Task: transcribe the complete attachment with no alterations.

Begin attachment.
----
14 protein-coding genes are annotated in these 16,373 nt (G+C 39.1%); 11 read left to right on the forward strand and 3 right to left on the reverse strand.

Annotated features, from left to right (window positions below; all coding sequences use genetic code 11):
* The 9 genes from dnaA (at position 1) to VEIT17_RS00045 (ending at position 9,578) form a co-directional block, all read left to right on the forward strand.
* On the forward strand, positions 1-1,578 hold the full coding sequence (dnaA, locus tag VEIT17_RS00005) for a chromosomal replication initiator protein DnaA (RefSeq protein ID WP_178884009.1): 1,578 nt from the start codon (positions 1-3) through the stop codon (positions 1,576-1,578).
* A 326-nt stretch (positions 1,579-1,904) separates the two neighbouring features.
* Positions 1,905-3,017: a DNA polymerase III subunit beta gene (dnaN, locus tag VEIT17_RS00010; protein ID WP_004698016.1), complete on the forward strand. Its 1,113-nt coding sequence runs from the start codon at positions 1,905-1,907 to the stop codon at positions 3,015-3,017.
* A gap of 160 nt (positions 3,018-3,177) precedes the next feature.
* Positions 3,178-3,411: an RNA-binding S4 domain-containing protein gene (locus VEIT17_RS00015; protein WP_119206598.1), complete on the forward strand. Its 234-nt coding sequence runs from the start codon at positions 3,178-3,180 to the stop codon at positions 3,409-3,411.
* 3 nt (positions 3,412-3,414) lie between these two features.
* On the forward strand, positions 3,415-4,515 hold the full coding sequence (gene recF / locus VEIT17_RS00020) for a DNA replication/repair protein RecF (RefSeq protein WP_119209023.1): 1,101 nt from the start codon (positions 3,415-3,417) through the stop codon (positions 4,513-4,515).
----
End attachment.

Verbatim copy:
14 protein-coding genes are annotated in these 16,373 nt (G+C 39.1%); 11 read left to right on the forward strand and 3 right to left on the reverse strand.

Annotated features, from left to right (window positions below; all coding sequences use genetic code 11):
* The 9 genes from dnaA (at position 1) to VEIT17_RS00045 (ending at position 9,578) form a co-directional block, all read left to right on the forward strand.
* On the forward strand, positions 1-1,578 hold the full coding sequence (dnaA, locus tag VEIT17_RS00005) for a chromosomal replication initiator protein DnaA (RefSeq protein ID WP_178884009.1): 1,578 nt from the start codon (positions 1-3) through the stop codon (positions 1,576-1,578).
* A 326-nt stretch (positions 1,579-1,904) separates the two neighbouring features.
* Positions 1,905-3,017: a DNA polymerase III subunit beta gene (dnaN, locus tag VEIT17_RS00010; protein ID WP_004698016.1), complete on the forward strand. Its 1,113-nt coding sequence runs from the start codon at positions 1,905-1,907 to the stop codon at positions 3,015-3,017.
* A gap of 160 nt (positions 3,018-3,177) precedes the next feature.
* Positions 3,178-3,411: an RNA-binding S4 domain-containing protein gene (locus VEIT17_RS00015; protein WP_119206598.1), complete on the forward strand. Its 234-nt coding sequence runs from the start codon at positions 3,178-3,180 to the stop codon at positions 3,409-3,411.
* 3 nt (positions 3,412-3,414) lie between these two features.
* On the forward strand, positions 3,415-4,515 hold the full coding sequence (gene recF / locus VEIT17_RS00020) for a DNA replication/repair protein RecF (RefSeq protein WP_119209023.1): 1,101 nt from the start codon (positions 3,415-3,417) through the stop codon (positions 4,513-4,515).